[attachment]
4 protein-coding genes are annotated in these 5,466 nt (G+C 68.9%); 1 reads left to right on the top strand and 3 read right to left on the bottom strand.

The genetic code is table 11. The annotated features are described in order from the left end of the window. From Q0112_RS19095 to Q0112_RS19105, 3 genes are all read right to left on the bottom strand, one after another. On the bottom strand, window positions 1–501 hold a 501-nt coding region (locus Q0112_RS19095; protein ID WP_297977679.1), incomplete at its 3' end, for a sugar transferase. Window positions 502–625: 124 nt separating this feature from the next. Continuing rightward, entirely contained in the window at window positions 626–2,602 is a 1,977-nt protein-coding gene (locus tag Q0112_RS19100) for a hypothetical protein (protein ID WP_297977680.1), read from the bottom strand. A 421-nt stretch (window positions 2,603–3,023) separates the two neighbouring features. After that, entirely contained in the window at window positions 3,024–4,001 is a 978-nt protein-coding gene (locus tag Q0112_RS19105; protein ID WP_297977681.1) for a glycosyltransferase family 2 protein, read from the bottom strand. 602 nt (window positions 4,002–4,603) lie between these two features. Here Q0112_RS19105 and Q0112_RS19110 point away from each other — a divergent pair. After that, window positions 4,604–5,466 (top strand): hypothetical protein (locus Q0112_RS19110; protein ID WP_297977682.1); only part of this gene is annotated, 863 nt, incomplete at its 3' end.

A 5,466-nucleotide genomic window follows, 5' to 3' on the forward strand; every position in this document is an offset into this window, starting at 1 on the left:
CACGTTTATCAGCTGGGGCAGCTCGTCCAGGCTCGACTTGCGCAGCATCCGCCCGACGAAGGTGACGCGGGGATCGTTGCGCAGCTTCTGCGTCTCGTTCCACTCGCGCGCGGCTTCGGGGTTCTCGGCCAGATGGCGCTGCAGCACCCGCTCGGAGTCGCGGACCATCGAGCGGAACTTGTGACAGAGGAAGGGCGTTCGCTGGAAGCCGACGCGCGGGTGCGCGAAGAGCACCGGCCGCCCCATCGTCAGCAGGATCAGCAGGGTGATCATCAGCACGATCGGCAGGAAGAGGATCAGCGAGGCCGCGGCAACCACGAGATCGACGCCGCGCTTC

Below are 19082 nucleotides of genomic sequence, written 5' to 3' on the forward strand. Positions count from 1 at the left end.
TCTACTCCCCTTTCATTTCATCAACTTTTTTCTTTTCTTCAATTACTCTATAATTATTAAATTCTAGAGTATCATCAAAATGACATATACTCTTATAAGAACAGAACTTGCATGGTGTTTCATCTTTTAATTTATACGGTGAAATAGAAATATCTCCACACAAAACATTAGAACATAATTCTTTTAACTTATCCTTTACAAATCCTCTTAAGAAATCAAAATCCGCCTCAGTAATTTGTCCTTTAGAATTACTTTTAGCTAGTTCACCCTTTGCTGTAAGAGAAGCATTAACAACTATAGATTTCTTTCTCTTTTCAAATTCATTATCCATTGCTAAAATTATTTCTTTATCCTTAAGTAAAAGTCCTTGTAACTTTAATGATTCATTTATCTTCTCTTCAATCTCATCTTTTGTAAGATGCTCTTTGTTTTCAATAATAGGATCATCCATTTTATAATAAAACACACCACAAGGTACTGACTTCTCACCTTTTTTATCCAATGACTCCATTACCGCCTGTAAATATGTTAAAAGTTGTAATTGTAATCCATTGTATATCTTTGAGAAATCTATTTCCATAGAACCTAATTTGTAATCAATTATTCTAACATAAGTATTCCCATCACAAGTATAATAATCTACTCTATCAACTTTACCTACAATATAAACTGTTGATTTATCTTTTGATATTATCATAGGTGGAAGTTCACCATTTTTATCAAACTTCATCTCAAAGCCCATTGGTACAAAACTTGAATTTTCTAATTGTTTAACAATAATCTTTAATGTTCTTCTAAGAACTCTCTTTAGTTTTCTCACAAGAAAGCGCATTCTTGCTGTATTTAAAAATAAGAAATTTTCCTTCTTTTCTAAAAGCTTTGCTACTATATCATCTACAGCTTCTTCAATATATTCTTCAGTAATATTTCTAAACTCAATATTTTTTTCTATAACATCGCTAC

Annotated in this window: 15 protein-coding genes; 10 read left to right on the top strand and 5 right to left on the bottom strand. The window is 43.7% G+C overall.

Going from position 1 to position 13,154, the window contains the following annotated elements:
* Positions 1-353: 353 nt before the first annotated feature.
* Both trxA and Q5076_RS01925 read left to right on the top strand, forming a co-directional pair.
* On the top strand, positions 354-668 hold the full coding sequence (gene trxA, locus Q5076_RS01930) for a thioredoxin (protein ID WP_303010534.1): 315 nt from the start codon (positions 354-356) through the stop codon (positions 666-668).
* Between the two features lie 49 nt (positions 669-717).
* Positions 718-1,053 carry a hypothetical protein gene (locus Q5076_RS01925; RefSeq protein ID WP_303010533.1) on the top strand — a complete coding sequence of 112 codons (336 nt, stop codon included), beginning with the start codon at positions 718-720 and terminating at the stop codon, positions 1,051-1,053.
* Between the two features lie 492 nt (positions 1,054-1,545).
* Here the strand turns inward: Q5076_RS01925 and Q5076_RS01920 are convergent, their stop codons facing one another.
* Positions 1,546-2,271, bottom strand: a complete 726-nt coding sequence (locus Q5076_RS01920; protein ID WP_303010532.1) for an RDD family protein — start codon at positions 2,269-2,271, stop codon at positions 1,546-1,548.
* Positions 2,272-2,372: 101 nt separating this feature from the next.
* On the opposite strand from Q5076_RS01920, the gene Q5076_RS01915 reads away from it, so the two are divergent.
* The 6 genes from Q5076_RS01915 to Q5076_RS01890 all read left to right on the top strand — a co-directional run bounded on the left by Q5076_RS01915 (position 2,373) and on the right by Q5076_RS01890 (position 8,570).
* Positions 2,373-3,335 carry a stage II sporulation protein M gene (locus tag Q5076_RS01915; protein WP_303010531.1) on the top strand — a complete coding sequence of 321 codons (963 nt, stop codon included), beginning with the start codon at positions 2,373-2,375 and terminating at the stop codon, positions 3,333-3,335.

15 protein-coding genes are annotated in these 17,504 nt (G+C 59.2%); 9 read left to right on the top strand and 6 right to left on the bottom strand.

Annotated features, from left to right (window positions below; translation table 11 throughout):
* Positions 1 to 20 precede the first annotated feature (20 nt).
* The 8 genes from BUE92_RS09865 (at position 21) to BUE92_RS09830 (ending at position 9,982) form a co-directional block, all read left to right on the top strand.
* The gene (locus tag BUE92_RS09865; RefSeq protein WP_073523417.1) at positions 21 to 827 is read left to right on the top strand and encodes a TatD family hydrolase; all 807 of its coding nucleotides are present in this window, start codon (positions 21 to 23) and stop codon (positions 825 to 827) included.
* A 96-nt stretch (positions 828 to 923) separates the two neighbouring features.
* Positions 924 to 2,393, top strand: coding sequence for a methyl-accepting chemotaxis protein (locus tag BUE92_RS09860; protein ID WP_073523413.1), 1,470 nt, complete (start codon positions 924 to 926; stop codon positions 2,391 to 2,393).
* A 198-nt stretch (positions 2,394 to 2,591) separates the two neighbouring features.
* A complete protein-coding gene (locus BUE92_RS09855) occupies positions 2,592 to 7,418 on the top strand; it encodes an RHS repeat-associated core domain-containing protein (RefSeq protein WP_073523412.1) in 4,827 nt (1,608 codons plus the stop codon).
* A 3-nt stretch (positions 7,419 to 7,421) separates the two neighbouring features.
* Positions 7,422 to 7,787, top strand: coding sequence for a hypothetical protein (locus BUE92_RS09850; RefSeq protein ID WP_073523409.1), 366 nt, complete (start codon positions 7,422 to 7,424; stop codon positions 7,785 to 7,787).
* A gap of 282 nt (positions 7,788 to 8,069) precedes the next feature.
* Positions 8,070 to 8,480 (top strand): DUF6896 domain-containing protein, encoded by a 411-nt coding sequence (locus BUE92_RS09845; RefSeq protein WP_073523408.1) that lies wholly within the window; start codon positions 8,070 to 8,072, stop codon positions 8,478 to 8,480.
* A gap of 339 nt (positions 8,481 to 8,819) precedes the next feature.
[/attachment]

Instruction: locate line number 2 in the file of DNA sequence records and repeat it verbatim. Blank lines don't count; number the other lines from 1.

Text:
The genetic code is table 11. The annotated features are described in order from the left end of the window. From Q0112_RS19095 to Q0112_RS19105, 3 genes are all read right to left on the bottom strand, one after another. On the bottom strand, window positions 1–501 hold a 501-nt coding region (locus Q0112_RS19095; protein ID WP_297977679.1), incomplete at its 3' end, for a sugar transferase. Window positions 502–625: 124 nt separating this feature from the next. Continuing rightward, entirely contained in the window at window positions 626–2,602 is a 1,977-nt protein-coding gene (locus tag Q0112_RS19100) for a hypothetical protein (protein ID WP_297977680.1), read from the bottom strand. A 421-nt stretch (window positions 2,603–3,023) separates the two neighbouring features. After that, entirely contained in the window at window positions 3,024–4,001 is a 978-nt protein-coding gene (locus tag Q0112_RS19105; protein ID WP_297977681.1) for a glycosyltransferase family 2 protein, read from the bottom strand. 602 nt (window positions 4,002–4,603) lie between these two features. Here Q0112_RS19105 and Q0112_RS19110 point away from each other — a divergent pair. After that, window positions 4,604–5,466 (top strand): hypothetical protein (locus Q0112_RS19110; protein ID WP_297977682.1); only part of this gene is annotated, 863 nt, incomplete at its 3' end.